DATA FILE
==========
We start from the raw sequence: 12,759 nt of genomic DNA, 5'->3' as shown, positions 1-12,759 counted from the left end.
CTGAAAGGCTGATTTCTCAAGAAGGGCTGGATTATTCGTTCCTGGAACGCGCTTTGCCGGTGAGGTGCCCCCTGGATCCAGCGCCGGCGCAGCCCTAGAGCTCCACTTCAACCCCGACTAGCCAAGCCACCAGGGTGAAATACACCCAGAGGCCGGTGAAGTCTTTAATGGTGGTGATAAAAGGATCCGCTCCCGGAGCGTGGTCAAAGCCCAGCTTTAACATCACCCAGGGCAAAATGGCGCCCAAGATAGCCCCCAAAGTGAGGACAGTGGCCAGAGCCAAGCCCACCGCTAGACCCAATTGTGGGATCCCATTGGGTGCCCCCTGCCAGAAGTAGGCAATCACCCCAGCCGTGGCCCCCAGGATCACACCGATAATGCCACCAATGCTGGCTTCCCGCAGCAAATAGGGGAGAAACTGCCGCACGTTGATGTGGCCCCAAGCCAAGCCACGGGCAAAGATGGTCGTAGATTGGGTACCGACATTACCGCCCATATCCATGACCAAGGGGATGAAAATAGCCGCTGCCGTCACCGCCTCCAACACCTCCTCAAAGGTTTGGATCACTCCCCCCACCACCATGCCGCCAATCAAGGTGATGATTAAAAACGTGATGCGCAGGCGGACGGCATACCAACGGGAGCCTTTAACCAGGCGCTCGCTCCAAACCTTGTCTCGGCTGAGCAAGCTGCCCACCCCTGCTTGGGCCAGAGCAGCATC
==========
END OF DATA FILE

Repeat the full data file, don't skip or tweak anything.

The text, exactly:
We start from the raw sequence: 12,759 nt of genomic DNA, 5'->3' as shown, positions 1-12,759 counted from the left end.
CTGAAAGGCTGATTTCTCAAGAAGGGCTGGATTATTCGTTCCTGGAACGCGCTTTGCCGGTGAGGTGCCCCCTGGATCCAGCGCCGGCGCAGCCCTAGAGCTCCACTTCAACCCCGACTAGCCAAGCCACCAGGGTGAAATACACCCAGAGGCCGGTGAAGTCTTTAATGGTGGTGATAAAAGGATCCGCTCCCGGAGCGTGGTCAAAGCCCAGCTTTAACATCACCCAGGGCAAAATGGCGCCCAAGATAGCCCCCAAAGTGAGGACAGTGGCCAGAGCCAAGCCCACCGCTAGACCCAATTGTGGGATCCCATTGGGTGCCCCCTGCCAGAAGTAGGCAATCACCCCAGCCGTGGCCCCCAGGATCACACCGATAATGCCACCAATGCTGGCTTCCCGCAGCAAATAGGGGAGAAACTGCCGCACGTTGATGTGGCCCCAAGCCAAGCCACGGGCAAAGATGGTCGTAGATTGGGTACCGACATTACCGCCCATATCCATGACCAAGGGGATGAAAATAGCCGCTGCCGTCACCGCCTCCAACACCTCCTCAAAGGTTTGGATCACTCCCCCCACCACCATGCCGCCAATCAAGGTGATGATTAAAAACGTGATGCGCAGGCGGACGGCATACCAACGGGAGCCTTTAACCAGGCGCTCGCTCCAAACCTTGTCTCGGCTGAGCAAGCTGCCCACCCCTGCTTGGGCCAGAGCAGCATC